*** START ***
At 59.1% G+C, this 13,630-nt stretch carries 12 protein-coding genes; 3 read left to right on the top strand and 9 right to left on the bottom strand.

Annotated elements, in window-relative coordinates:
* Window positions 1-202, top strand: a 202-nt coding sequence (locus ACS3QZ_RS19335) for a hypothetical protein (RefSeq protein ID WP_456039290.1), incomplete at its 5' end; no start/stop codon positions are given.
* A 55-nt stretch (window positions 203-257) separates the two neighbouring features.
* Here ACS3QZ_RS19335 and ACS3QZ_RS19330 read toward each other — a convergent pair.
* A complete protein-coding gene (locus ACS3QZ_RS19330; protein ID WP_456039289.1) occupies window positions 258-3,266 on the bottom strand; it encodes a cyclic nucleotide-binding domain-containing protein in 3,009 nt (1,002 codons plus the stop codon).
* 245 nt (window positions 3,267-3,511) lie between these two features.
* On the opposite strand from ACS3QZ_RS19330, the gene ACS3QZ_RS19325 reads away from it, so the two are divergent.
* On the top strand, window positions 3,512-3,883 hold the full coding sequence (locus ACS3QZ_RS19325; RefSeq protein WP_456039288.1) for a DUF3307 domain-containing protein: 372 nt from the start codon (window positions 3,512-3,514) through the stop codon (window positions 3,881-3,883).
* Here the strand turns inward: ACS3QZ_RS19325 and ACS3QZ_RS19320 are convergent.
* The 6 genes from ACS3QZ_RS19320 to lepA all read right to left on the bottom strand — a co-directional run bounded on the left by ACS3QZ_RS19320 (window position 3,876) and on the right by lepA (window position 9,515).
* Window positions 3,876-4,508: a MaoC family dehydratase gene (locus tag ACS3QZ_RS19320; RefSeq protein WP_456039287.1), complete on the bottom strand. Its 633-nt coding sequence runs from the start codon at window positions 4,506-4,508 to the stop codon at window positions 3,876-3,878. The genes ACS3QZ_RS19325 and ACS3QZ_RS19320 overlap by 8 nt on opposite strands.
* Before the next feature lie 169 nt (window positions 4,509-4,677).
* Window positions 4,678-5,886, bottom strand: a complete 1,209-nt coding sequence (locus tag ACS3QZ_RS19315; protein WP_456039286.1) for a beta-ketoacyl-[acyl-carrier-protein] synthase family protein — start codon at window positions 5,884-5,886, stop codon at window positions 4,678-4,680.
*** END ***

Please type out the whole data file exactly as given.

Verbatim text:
At 59.1% G+C, this 13,630-nt stretch carries 12 protein-coding genes; 3 read left to right on the top strand and 9 right to left on the bottom strand.

Annotated elements, in window-relative coordinates:
* Window positions 1-202, top strand: a 202-nt coding sequence (locus ACS3QZ_RS19335) for a hypothetical protein (RefSeq protein ID WP_456039290.1), incomplete at its 5' end; no start/stop codon positions are given.
* A 55-nt stretch (window positions 203-257) separates the two neighbouring features.
* Here ACS3QZ_RS19335 and ACS3QZ_RS19330 read toward each other — a convergent pair.
* A complete protein-coding gene (locus ACS3QZ_RS19330; protein ID WP_456039289.1) occupies window positions 258-3,266 on the bottom strand; it encodes a cyclic nucleotide-binding domain-containing protein in 3,009 nt (1,002 codons plus the stop codon).
* 245 nt (window positions 3,267-3,511) lie between these two features.
* On the opposite strand from ACS3QZ_RS19330, the gene ACS3QZ_RS19325 reads away from it, so the two are divergent.
* On the top strand, window positions 3,512-3,883 hold the full coding sequence (locus ACS3QZ_RS19325; RefSeq protein WP_456039288.1) for a DUF3307 domain-containing protein: 372 nt from the start codon (window positions 3,512-3,514) through the stop codon (window positions 3,881-3,883).
* Here the strand turns inward: ACS3QZ_RS19325 and ACS3QZ_RS19320 are convergent.
* The 6 genes from ACS3QZ_RS19320 to lepA all read right to left on the bottom strand — a co-directional run bounded on the left by ACS3QZ_RS19320 (window position 3,876) and on the right by lepA (window position 9,515).
* Window positions 3,876-4,508: a MaoC family dehydratase gene (locus tag ACS3QZ_RS19320; RefSeq protein WP_456039287.1), complete on the bottom strand. Its 633-nt coding sequence runs from the start codon at window positions 4,506-4,508 to the stop codon at window positions 3,876-3,878. The genes ACS3QZ_RS19325 and ACS3QZ_RS19320 overlap by 8 nt on opposite strands.
* Before the next feature lie 169 nt (window positions 4,509-4,677).
* Window positions 4,678-5,886, bottom strand: a complete 1,209-nt coding sequence (locus tag ACS3QZ_RS19315; protein WP_456039286.1) for a beta-ketoacyl-[acyl-carrier-protein] synthase family protein — start codon at window positions 5,884-5,886, stop codon at window positions 4,678-4,680.